I would like to make another rather important point. Doctors are being demobilised—I am afraid all too slowly from the Forces and they have a very great deal of work to do, much more work than they have ever had to do before. Let me give the Committee a.few figures. In the Army, 2.57 doctors are available for every L000 men. In the Air Force, there are 2.27 for every 1000 men. In civilian life there is only.74 of a doctor, whatever that may be, per L000. Put in more simple terms, it means that there is one doctor to approximately 1,30o or 1,40o in civilian life. That is proof, if proof were needed, that there is a great deal of ground to be covered and that a car is indispensable to a doctor.

How many people would be affected by the proposed new Clause? I would not hazard a guess, beyond saying that perhaps 200 or 300doctors might want to buy a new car, or 500, or even a thousand. The loss to the Treasury would be infinitesimal. We are not to be fobbed off here with any argument about balance or ceiling. Those might be sound arguments when applied to very big figures like those we have been talking of during the last few days. It might be argued that doctors who bought these cars might resell them at a considerable profit, as we know that there is a very big price for second-hand cars. That is not a valid argument at all, because I know that these cars can only be bought subject to very stringent conditions of resale. A further question might be, How are we to ensure that only practising doctors, "registered" as I have deliberately called them, would be allowed to buy these cars, if this taxrelief were afforded? It would be a perfectly simple thing to do, because we have county medical, comittees whose advice in these matters could always be taken. The same would apply to veterinary surgeons.

It will he no comfort to doctors or vets who wish to buy these cars to be told that relief may be afforded next April. They are coming out of the Forces now, and have been doing so for months past. If this is a desirable proposal I very much hope that the Chancellor will accept it. Administrative difficulties, if there are such—and there must be some—could surely be overcome. I hope, at any rate, that the Chancellor of the Exchequer will tell us exactly what those difficulties really are, and, if this is a proposal which hon. Members on both sides of the Committee agree is desirable, that it will be accepted.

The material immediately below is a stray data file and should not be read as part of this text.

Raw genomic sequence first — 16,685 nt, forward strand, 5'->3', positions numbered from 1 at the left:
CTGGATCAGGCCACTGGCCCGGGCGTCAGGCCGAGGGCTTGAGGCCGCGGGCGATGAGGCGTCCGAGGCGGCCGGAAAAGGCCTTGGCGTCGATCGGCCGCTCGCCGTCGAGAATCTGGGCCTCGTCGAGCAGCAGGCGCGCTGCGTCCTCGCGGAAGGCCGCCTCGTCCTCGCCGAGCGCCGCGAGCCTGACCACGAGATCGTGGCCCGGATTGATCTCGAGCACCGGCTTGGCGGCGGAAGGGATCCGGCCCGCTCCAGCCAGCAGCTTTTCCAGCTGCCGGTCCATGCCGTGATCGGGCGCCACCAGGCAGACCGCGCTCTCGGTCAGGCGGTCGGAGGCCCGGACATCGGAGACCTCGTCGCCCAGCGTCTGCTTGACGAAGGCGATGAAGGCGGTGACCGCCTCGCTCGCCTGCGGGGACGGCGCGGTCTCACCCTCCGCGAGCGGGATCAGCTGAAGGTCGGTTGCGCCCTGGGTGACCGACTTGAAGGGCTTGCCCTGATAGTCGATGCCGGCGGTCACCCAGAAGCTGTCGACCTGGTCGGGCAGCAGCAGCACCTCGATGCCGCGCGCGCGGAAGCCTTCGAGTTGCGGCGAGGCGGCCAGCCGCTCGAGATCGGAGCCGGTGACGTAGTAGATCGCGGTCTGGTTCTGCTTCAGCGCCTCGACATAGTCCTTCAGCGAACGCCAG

In conclusion, I would like to say that me "mandate" argument that we have heard all too often when Measures have come before us in the past, is getting very threadbare now. I am not suggesting that it is going to be produced now, over a very small matter like this, but that is not an argument against the introduction of a little badly-needed commonsense into the whole question of the Purchase Tax. Is this new Clause desirable? I hopehon. Members will agree that it is definitely desirable. Secondly, can we afford it? I think nobody will deny that we can easily afford it and that the loss to the Exchequer would be infinitesimal. Is it timely? That question has been asked about many of these things. It is certainly timely, if we are agreed that it is desirable. I do not think anyone would disagree with that point.

:I hope the Committee will agree to give a Second Reading to the Clause standing in my name.

:I would ask the Committee to reject the Clause because, as drafted, it is completely unworkable. The suggestion here is that motor cars, if used by registered medical practitioners or veterinary surgeons in their professional duties, should not be subject to Purchase Tax. That means quite definitely that if a doctor wants to go anywhere otherwise than on a professional visit he must either have two cars, or walk. No one is going to tell me that it is likely to appeal to a doctor that he must keep two cars, one for his professional duties not subject to tax and the other upon which he has paid Purchase Tax and which he uses for pleasure visits.

The trouble with the Purchase Tax is the same trouble which the Conservative Chancellor of the Exchequer encountered who imposed this tax, and who refused claims of a similar kind in the years that followed. The same difficult exists today that existed then, namely that this tax is imposed at the wholesale stage, when it is quite impossible to know who is going to buy the car or who is going to use it. Therefore it would be entirely unworkable to adopt the suggestion made by the hon. and gallant Member although we quite realise that he wants to do a good turn to doctors, who deserve all the sympathy and help that we can give to them; but we cannot do it this way. I ask the Committee to reject the proposed new Clause.

Question put, and negatived.